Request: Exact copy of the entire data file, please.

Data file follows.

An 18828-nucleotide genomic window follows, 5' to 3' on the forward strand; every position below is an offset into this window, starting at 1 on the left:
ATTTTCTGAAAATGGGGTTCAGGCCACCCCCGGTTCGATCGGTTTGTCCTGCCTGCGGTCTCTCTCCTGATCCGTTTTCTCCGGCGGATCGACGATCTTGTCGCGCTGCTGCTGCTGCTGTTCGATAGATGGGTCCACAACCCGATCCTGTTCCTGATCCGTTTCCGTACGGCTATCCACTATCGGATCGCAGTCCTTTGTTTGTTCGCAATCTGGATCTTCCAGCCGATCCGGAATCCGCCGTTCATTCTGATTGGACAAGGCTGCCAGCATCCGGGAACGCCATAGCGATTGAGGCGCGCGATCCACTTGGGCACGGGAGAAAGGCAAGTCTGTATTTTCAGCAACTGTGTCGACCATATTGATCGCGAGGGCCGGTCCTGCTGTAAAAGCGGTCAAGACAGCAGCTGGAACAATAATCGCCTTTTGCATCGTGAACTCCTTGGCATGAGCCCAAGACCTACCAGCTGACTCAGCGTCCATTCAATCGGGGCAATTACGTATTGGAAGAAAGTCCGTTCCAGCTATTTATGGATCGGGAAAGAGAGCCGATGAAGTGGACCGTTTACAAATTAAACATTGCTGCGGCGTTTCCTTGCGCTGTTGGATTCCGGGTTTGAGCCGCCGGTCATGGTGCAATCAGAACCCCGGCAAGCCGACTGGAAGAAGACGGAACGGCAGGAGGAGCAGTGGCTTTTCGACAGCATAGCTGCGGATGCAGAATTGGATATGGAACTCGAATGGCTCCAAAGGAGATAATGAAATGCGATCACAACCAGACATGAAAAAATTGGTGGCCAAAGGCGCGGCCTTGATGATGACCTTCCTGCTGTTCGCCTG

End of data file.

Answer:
An 18828-nucleotide genomic window follows, 5' to 3' on the forward strand; every position below is an offset into this window, starting at 1 on the left:
ATTTTCTGAAAATGGGGTTCAGGCCACCCCCGGTTCGATCGGTTTGTCCTGCCTGCGGTCTCTCTCCTGATCCGTTTTCTCCGGCGGATCGACGATCTTGTCGCGCTGCTGCTGCTGCTGTTCGATAGATGGGTCCACAACCCGATCCTGTTCCTGATCCGTTTCCGTACGGCTATCCACTATCGGATCGCAGTCCTTTGTTTGTTCGCAATCTGGATCTTCCAGCCGATCCGGAATCCGCCGTTCATTCTGATTGGACAAGGCTGCCAGCATCCGGGAACGCCATAGCGATTGAGGCGCGCGATCCACTTGGGCACGGGAGAAAGGCAAGTCTGTATTTTCAGCAACTGTGTCGACCATATTGATCGCGAGGGCCGGTCCTGCTGTAAAAGCGGTCAAGACAGCAGCTGGAACAATAATCGCCTTTTGCATCGTGAACTCCTTGGCATGAGCCCAAGACCTACCAGCTGACTCAGCGTCCATTCAATCGGGGCAATTACGTATTGGAAGAAAGTCCGTTCCAGCTATTTATGGATCGGGAAAGAGAGCCGATGAAGTGGACCGTTTACAAATTAAACATTGCTGCGGCGTTTCCTTGCGCTGTTGGATTCCGGGTTTGAGCCGCCGGTCATGGTGCAATCAGAACCCCGGCAAGCCGACTGGAAGAAGACGGAACGGCAGGAGGAGCAGTGGCTTTTCGACAGCATAGCTGCGGATGCAGAATTGGATATGGAACTCGAATGGCTCCAAAGGAGATAATGAAATGCGATCACAACCAGACATGAAAAAATTGGTGGCCAAAGGCGCGGCCTTGATGATGACCTTCCTGCTGTTCGCCTG